Philadelphia Parks Expert Joins the Mid-Atlantic Regional Center

I am thrilled to join the National Wildlife Federation’s Mid-Atlantic office as the new Senior Manager of Education and Community Conservation programs. My first few months have been a whirlwind of learning – getting to know the people, programs, partners, and projects that make the National Wildlife Federation the vital organization that it is. 

No Stranger to the Region

After living and working in Philadelphia for 20 years, I am most excited to work with partners and community members across the Mid-Atlantic region. Collaborating across cities to share resources, ideas, and successes is a powerful tool to advance our conservation goals. 

For the last ten years, I have been deeply embedded in Philadelphia’s environmental community. I completed my Masters of Environmental Studies at the University of Pennsylvania, partnering with the US Forest Service’s Urban Field Station to research how community stewardship of street trees affected growth and mortality rates.

After graduating, I joined the TreePhilly program at Philadelphia Parks & Recreation, where I launched a mini-grant program that helped local organizations hand out free trees to their neighbors. I later joined Fairmount Park Conservancy to focus on expanding volunteer opportunities in the city’s public parks and creating avenues for residents to engage with and steward their local green spaces.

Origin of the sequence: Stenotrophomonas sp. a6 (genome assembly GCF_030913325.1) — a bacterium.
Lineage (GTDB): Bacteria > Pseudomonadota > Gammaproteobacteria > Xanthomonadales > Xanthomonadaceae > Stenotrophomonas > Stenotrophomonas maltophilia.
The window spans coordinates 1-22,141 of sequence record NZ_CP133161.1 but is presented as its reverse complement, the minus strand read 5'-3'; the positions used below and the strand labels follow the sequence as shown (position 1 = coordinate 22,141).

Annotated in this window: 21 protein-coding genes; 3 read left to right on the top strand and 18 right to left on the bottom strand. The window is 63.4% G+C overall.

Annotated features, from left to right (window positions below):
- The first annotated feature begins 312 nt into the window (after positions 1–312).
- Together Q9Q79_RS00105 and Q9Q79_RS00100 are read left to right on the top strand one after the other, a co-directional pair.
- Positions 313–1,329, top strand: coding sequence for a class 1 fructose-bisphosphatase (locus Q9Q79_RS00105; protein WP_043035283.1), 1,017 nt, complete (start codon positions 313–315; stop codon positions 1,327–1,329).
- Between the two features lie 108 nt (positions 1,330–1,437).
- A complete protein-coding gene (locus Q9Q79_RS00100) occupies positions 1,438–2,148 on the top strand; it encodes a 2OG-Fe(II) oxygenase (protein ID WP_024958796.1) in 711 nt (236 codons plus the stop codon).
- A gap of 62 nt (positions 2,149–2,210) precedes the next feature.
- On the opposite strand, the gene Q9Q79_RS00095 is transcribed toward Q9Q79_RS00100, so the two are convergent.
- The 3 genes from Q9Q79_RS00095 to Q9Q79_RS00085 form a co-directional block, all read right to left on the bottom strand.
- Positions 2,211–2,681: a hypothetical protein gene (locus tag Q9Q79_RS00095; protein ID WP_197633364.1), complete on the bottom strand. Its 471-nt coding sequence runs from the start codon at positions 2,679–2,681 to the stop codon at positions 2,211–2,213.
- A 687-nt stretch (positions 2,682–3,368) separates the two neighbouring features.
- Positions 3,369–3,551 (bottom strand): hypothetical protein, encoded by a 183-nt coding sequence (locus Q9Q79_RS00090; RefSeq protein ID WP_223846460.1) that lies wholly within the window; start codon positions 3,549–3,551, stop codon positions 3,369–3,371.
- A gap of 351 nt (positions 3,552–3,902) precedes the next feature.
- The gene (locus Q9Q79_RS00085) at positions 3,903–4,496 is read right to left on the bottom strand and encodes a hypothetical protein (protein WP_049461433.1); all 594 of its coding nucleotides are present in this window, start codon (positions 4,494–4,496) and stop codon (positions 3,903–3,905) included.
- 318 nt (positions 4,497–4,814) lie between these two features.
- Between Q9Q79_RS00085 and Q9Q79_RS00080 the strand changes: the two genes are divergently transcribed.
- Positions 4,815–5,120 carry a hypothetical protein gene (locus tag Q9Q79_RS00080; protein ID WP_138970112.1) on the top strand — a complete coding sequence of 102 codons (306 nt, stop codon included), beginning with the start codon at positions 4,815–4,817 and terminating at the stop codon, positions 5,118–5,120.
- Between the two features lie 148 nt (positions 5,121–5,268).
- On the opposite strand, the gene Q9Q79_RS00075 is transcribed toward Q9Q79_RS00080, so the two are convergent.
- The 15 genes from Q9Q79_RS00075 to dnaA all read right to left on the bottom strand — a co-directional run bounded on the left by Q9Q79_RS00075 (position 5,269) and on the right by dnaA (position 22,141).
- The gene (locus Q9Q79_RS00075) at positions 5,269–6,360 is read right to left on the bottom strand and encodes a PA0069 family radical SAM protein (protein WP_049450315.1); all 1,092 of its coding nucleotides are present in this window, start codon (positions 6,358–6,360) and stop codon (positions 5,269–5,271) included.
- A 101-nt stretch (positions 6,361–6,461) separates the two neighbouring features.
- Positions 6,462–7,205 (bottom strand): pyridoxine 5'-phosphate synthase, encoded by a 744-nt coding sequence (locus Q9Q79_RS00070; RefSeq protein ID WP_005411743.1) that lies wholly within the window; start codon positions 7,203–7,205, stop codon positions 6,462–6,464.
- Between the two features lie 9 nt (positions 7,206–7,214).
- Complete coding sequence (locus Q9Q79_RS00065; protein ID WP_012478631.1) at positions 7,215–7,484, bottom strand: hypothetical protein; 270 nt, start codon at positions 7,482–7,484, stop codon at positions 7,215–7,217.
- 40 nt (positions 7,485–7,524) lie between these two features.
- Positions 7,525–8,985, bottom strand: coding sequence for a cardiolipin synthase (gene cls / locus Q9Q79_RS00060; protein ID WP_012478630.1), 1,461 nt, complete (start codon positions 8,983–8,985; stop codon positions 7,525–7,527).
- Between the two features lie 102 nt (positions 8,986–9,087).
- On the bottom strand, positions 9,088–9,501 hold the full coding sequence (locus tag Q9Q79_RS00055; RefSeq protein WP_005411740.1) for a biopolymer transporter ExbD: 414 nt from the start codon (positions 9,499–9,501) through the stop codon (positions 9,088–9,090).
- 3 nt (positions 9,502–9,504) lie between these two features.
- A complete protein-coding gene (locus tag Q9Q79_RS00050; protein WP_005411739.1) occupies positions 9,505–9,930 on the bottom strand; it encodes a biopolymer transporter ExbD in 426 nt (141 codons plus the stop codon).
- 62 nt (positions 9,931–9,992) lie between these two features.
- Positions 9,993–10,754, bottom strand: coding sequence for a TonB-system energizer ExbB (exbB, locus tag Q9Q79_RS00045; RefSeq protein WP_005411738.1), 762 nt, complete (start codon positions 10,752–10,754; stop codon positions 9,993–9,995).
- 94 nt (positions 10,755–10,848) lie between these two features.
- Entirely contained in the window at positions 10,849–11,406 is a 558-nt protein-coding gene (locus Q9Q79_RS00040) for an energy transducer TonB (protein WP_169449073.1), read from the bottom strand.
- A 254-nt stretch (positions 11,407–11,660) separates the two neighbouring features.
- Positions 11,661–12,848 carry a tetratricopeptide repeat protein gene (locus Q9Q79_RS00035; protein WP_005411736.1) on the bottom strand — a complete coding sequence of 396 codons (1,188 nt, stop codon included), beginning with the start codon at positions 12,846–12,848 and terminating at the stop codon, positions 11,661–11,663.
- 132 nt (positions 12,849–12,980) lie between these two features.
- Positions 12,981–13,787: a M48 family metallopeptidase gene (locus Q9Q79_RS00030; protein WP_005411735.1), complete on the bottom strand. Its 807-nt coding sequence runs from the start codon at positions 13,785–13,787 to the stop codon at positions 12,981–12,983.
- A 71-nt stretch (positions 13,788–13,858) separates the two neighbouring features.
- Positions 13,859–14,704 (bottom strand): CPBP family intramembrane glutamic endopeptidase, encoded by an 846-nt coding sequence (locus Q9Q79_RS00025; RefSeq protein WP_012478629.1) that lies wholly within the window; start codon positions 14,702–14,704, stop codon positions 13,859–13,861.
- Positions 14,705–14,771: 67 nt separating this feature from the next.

What’s Next

National Wildlife Federation’s Mid-Atlantic Regional Center education and community conservation team focuses on wildlife habitat and water quality in urban centers like Philadelphia, Baltimore, and Lancaster, Pennsylvania, specializing in implementing on-the-ground projects with community partners that both create wildlife habitat and build community capacity to combat climate change.

We also help communities connect to some of the National Wildlife Federation’s national education and conservation programs, including Eco-Schools, Garden for Wildlife, Community Wildlife Habitat, and the Mayor’s Monarch Pledge. This year, we are also bringing the National Wildlife Federation’s Sacred Grounds program to Delaware.  Over the next two years, our goal is to install native pollinator gardens at 20 houses of worship in Wilmington. 

I am particularly excited to continue bringing National Wildlife Federation’s resources to my hometown of Philadelphia. We are expanding our partnership with the School District of Philadelphia to bring climate change education into the classroom. This partnership will provide professional development for teachers and hands-on project sustainability project opportunities for students. We also look forward to continuing our partnership with Audubon Pennsylvania and the US Fish and Wildlife Service to create pollinator habitats on vacant lots in West Philly after a successful pilot project

I’ve also been inspired by our vacant lot work in Baltimore, where our place-based community partners are working hard to bring new resources and amenities to their neighborhoods. Our partnership with the Druid Heights CDC to bring the Elijah Cummings Nature Play Space to life established a model for resiliency-based community greening that we hope to replicate across the region.

The work NWF is doing across the Mid-Atlantic Region is a critical piece of the conservation puzzle, combining hyper-local actions with ambitious regional initiatives and federal advocacy efforts. I look forward to being part of this incredible team and working towards our mission to unite Americans to ensure wildlife thrive in a rapidly changing world.

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